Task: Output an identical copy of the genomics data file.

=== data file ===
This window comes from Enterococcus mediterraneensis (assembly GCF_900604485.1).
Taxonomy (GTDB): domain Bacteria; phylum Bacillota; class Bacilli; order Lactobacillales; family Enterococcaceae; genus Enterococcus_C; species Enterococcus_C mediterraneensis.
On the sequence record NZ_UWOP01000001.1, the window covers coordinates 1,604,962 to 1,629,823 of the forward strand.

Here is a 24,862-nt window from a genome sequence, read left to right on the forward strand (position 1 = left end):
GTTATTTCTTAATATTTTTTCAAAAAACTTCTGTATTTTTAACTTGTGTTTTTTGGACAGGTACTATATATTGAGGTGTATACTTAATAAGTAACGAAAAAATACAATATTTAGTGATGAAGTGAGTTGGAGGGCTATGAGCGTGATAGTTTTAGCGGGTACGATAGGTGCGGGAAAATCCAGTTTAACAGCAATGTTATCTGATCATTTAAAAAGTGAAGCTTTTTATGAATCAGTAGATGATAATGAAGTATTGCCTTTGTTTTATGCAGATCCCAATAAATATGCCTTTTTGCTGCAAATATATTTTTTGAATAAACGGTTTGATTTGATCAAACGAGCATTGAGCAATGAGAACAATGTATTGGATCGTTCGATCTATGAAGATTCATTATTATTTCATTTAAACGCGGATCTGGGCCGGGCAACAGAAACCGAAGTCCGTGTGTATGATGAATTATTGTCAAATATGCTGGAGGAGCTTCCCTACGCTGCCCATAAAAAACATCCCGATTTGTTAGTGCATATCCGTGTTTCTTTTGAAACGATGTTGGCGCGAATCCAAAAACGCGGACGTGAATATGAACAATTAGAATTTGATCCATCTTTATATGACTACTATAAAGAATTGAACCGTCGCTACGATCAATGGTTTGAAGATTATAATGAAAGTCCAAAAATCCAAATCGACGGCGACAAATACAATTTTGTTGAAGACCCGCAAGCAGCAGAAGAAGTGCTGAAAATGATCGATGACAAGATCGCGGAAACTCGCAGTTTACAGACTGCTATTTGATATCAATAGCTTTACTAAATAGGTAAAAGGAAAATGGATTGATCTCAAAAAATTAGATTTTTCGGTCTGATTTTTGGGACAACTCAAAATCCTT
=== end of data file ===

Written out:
This window comes from Enterococcus mediterraneensis (assembly GCF_900604485.1).
Taxonomy (GTDB): domain Bacteria; phylum Bacillota; class Bacilli; order Lactobacillales; family Enterococcaceae; genus Enterococcus_C; species Enterococcus_C mediterraneensis.
On the sequence record NZ_UWOP01000001.1, the window covers coordinates 1,604,962 to 1,629,823 of the forward strand.

Here is a 24,862-nt window from a genome sequence, read left to right on the forward strand (position 1 = left end):
GTTATTTCTTAATATTTTTTCAAAAAACTTCTGTATTTTTAACTTGTGTTTTTTGGACAGGTACTATATATTGAGGTGTATACTTAATAAGTAACGAAAAAATACAATATTTAGTGATGAAGTGAGTTGGAGGGCTATGAGCGTGATAGTTTTAGCGGGTACGATAGGTGCGGGAAAATCCAGTTTAACAGCAATGTTATCTGATCATTTAAAAAGTGAAGCTTTTTATGAATCAGTAGATGATAATGAAGTATTGCCTTTGTTTTATGCAGATCCCAATAAATATGCCTTTTTGCTGCAAATATATTTTTTGAATAAACGGTTTGATTTGATCAAACGAGCATTGAGCAATGAGAACAATGTATTGGATCGTTCGATCTATGAAGATTCATTATTATTTCATTTAAACGCGGATCTGGGCCGGGCAACAGAAACCGAAGTCCGTGTGTATGATGAATTATTGTCAAATATGCTGGAGGAGCTTCCCTACGCTGCCCATAAAAAACATCCCGATTTGTTAGTGCATATCCGTGTTTCTTTTGAAACGATGTTGGCGCGAATCCAAAAACGCGGACGTGAATATGAACAATTAGAATTTGATCCATCTTTATATGACTACTATAAAGAATTGAACCGTCGCTACGATCAATGGTTTGAAGATTATAATGAAAGTCCAAAAATCCAAATCGACGGCGACAAATACAATTTTGTTGAAGACCCGCAAGCAGCAGAAGAAGTGCTGAAAATGATCGATGACAAGATCGCGGAAACTCGCAGTTTACAGACTGCTATTTGATATCAATAGCTTTACTAAATAGGTAAAAGGAAAATGGATTGATCTCAAAAAATTAGATTTTTCGGTCTGATTTTTGGGACAACTCAAAATCCTT